Doctors Medical Center provides critical health care services to approximately 250,000 West County residents. A commitment to delivering quality health care, regardless of patients' ability to pay, is core to the hospital's mission.

Since opening 59 years ago, DMC has provided an important safety net to thousands of residents. This is why I am honored to serve as chair of the Healthcare District Board of Directors, which oversees the hospital.

It also is why all of us associated with Doctors are sounding the alarm about our dire fiscal circumstances.

It is critical that West County and the greater Bay Area take very seriously that we are on the verge of losing a vital safety-net provider of emergency and other acute medical services in West Contra Costa County, where a large portion of the population is uninsured, underinsured or reliant on Medi-Cal or Medicare.

Here are the numbers.

Doctors accounts for roughly 80 percent of inpatient capacity and nearly 60 percent of emergency room care within West County.

Countywide, we deliver 25 percent of all severe heart-attack treatments. Over the past two years, Doctors improved efficiencies and cut spending to the point where our costs per patient are 24 percent lower than the East Bay hospital average.

And, in 2011, we earned overwhelming voter support of a new parcel tax to support hospital operations. Despite these positive steps, DMC is still losing $18 million a year.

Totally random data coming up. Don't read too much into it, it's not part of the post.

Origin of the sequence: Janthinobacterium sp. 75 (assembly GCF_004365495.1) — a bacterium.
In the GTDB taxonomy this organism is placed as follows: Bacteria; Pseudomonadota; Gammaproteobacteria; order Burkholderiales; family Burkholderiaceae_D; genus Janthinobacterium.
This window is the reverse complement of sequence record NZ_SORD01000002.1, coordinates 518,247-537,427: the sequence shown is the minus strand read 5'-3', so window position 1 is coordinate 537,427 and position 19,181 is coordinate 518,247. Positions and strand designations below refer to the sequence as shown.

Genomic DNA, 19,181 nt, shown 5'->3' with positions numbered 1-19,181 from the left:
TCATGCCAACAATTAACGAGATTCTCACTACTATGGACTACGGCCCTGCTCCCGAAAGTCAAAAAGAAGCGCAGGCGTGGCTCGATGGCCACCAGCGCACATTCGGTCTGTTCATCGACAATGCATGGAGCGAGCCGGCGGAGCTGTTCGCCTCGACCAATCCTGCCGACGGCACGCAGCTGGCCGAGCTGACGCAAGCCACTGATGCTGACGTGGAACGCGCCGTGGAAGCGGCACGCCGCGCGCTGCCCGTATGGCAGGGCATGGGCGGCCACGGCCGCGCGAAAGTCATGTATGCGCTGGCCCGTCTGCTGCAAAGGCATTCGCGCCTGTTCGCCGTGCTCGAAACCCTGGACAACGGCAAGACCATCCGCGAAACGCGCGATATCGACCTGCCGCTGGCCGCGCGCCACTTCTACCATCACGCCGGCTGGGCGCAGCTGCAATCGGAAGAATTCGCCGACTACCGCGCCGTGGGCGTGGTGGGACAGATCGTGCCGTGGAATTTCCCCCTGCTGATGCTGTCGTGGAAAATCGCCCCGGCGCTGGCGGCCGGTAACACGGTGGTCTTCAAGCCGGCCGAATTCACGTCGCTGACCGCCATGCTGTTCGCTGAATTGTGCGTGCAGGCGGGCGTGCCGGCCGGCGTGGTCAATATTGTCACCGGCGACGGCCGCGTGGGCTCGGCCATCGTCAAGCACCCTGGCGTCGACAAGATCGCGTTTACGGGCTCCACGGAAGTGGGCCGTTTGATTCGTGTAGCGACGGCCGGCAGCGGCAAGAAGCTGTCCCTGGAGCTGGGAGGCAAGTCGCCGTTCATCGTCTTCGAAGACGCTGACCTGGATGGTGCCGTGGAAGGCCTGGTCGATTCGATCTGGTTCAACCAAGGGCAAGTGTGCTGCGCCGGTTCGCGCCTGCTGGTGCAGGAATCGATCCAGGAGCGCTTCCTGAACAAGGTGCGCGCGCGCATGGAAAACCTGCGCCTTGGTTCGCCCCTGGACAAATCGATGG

The principal reason for this financial condition is our extremely low Medi-Cal and Medicare payments; additionally, in the case of Medi-Cal, we have not had an increase in payment in more than seven years.

Our financial reserves are dwindling perilously low, and the health care district no longer has the ability to borrow against future revenues.

A Nov. 12 decision by our governing board to formally declare a fiscal emergency "sounds the alarm" that our financial circumstances are in critical condition and that we need our community to come together to save this critically needed public hospital before it is too late.

We will continue sounding the alarm until we can find the needed revenue necessary to help us "bridge" into 2015, when we hope our efforts to affiliate with another health care institution will be successful.

Closing our community hospital would create a gaping hole in our region's health network -- bringing hardship to tens of thousands of residents.

Surrounding hospitals, only one of which is in West County, and clinics would be forced to serve those who no longer would be able to come to Doctors.

A recent study conducted by the Contra Costa Health Department concluded that if Doctors closes, West County would experience a "health care crisis" with significantly longer wait times at other area emergency rooms, longer ambulance transport times, and a substantial decrease in access to health care for our residents.

If Doctors Medical Center, originally founded as Brookside Hospital in 1954, is to survive through its 60th year, it will require cooperative action from many stakeholders, and that action is needed now.

Eric Zell is chairman of the Board of Directors of the West Contra Costa Healthcare District, a resident of Richmond, and a professional consultant and specialist in public policy, government relations and political strategy.